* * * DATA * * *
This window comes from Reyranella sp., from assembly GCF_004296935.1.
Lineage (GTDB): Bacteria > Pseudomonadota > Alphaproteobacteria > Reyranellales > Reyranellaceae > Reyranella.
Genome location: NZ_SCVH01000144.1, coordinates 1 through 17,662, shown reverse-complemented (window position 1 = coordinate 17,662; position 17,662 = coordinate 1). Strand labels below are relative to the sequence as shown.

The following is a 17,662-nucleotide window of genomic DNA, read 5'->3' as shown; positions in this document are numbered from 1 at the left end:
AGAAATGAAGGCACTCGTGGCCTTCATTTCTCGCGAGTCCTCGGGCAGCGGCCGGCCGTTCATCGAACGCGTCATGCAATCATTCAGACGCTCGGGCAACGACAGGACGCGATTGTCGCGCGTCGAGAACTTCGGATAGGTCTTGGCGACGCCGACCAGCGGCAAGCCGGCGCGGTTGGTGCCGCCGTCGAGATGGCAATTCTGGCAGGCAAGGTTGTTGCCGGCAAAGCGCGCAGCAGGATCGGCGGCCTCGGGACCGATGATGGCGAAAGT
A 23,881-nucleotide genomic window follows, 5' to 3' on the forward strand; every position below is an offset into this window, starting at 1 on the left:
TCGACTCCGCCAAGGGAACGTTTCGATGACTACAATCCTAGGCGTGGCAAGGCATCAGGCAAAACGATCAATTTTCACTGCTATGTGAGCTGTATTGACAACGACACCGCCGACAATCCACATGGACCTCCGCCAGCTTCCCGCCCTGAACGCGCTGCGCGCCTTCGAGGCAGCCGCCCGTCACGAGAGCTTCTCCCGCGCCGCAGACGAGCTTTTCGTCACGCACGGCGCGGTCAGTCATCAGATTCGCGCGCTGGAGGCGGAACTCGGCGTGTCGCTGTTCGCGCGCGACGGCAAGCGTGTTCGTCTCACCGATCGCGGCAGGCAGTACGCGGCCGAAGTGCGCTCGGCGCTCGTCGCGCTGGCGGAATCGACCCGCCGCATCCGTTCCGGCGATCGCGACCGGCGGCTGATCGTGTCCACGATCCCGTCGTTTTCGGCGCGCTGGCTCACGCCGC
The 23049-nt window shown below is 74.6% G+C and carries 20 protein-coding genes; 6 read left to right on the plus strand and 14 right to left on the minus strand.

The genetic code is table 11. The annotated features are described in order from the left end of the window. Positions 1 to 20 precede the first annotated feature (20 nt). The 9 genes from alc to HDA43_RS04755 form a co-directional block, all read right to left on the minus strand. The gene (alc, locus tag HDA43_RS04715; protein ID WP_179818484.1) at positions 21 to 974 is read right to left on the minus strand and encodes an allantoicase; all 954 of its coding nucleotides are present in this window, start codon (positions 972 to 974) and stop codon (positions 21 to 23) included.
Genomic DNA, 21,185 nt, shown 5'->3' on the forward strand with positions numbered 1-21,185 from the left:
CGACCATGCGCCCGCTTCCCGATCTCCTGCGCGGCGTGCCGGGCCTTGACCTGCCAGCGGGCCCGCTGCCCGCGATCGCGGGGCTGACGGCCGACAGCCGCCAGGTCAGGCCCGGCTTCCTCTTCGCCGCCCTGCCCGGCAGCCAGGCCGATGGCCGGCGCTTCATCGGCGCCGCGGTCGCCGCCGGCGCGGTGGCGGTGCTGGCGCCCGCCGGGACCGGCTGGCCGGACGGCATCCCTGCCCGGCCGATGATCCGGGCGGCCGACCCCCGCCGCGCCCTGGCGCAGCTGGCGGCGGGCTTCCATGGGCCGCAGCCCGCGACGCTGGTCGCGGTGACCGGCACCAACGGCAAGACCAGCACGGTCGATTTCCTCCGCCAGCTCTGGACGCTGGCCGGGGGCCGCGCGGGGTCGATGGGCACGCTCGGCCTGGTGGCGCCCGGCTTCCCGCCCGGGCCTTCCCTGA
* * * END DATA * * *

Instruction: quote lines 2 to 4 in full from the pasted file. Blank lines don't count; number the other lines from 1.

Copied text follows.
Lineage (GTDB): Bacteria > Pseudomonadota > Alphaproteobacteria > Reyranellales > Reyranellaceae > Reyranella.
Genome location: NZ_SCVH01000144.1, coordinates 1 through 17,662, shown reverse-complemented (window position 1 = coordinate 17,662; position 17,662 = coordinate 1). Strand labels below are relative to the sequence as shown.

The following is a 17,662-nucleotide window of genomic DNA, read 5'->3' as shown; positions in this document are numbered from 1 at the left end: